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Citations since 2017
10 Research Items
Energy transition in the built environment requires collaborative action of interdependent actors coordinated on multiple levels of governance. Many of these actors operate in domains closely linked to a specific geographical or institutional scale, making it difficult to facilitate their collaboration. This is especially the case for positive ener...
Energy Transition (ET) needs actors to perform independent actions on multiple levels of governance. These actors may need to write and read their data, and at the same time they want to protect their data from unauthorized access. This is particularly the case for positive energy districts (PED), a growing trend in the EU that requires actors to p...
There are international activities and ongoing initiatives, particularly at the European level, to define what Positive Energy Districts should be, as the driving concept for the urban transition to a sustainable future. The first objective of the paper is to contribute to the ongoing and lively debate about the definition of the notion of Sustaina...
Citation: Salom, J.; Tamm, M.; Andresen, I.; Cali, D.; Magyari, Á.; Bukovszki, V.; Balázs, R.; Dorizas, P.V.; Toth, Z.; Zuhaib, S.; et al. An Evaluation Framework for Sustainable Plus Energy Neighbourhoods: Moving beyond the Traditional Building Energy Assessment. Energies 2021, 14, 4314.
Having a holistic, multidimensional monitoring framework is a necessity for plus-energy neighbourhood (PEN) development. Measuring neighbourhood energy, environmental and even economic performance is-though complex-rather straightforward. Social performance on the other hand, is a difficult target to operationalize, most case-specific, and is rarel...
The smart city (SC) discourse is a dynamic academic field pushed by a drive for urban digitalization and the convergence of urban planning and management with advances in information-communication technologies (ICT). A standardization of the professional profile “smart city expert” would benefit both the academic discourse, by positioning the field...
Participation has been touted as a critical instrument for both citizen empowerment and responsibility-sharing in sustainability. In architecture, participation allows for the progression of green building to sustainable habitation that integrates environmental, economic, and social dimensions. However, participation in practice rarely delegates me...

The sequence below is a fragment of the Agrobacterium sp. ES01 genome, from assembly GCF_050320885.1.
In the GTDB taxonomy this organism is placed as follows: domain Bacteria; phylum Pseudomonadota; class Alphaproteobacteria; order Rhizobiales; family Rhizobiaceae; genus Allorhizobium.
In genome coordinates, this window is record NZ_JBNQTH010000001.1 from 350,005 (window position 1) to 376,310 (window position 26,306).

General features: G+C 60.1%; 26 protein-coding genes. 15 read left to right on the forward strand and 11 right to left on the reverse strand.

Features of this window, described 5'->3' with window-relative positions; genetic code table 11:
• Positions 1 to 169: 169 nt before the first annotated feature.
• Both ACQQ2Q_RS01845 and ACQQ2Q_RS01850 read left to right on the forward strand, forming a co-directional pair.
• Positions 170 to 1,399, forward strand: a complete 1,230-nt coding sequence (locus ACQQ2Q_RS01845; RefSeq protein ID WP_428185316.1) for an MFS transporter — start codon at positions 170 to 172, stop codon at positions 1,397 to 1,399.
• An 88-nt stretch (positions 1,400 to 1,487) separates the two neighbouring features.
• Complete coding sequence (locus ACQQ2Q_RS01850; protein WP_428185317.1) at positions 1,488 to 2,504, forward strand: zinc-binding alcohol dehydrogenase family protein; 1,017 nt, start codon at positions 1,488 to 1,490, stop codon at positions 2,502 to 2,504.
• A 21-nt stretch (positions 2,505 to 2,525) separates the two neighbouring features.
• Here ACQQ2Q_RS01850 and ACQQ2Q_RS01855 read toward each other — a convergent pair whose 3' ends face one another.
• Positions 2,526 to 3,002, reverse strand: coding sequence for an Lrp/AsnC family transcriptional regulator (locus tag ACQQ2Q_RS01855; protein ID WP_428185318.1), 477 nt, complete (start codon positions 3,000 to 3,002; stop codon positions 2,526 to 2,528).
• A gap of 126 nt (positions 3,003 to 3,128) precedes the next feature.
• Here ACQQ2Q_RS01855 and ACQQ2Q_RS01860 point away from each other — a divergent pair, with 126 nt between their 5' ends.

Mainstreaming energy communities has been one of the main challenges in the low-carbon transition of cities. In this sense, urban building energy modelling (UBEM) has an untapped role in enabling energy communities, as simulations on urban models provide evidence-based decision support to reduce risks, engage, motivate and guide actors, assert wide...
Digitalization in cities-often branded as smart city (SC) transition-carry the potential for highly inclusive, evidence-based decision making in urban planning, responding to the increasing pressures cities face. However, investments have thus far been slower to deliver the expected impacts. Thus, the attention of the discourse is turning towards o...
Cities have to face the challenges of steady population growth, the related increase in energy and resource demands, intensifying climate change impacts and rapid technological development. To handle these complex challenges and promote sustainable development, the smart city approach – data-driven planning based on emergent ICT technologies – has...
Imagine a research problem like: "Do purely online advocacy groups offer more in-depth engagement compared to purely offline ones?" To answer it, you decode what "engagement" and "in-depth" means by doing a series of interviews with reps from both types of advocacy groups. For "engagement", you itemize engagement occurences, matching online with offline counterparts (e.g., online/offline registrations). For "in-depth", you define a bunch of KPIs based on literature. In both cases, you create results. Itemized engagement occurences, coming from interviews, are primary data, while the KPIs are secondary, since they come from literature. But both are new results. Yet they are not answering your research questions, they are just steps in your methodology. Where do you write them in a paper? Methodology section, or results section? Disclaimer: yes, the example is flawed, but it is merely an illustration, where would you put new knowledge created, if it is merely procedural?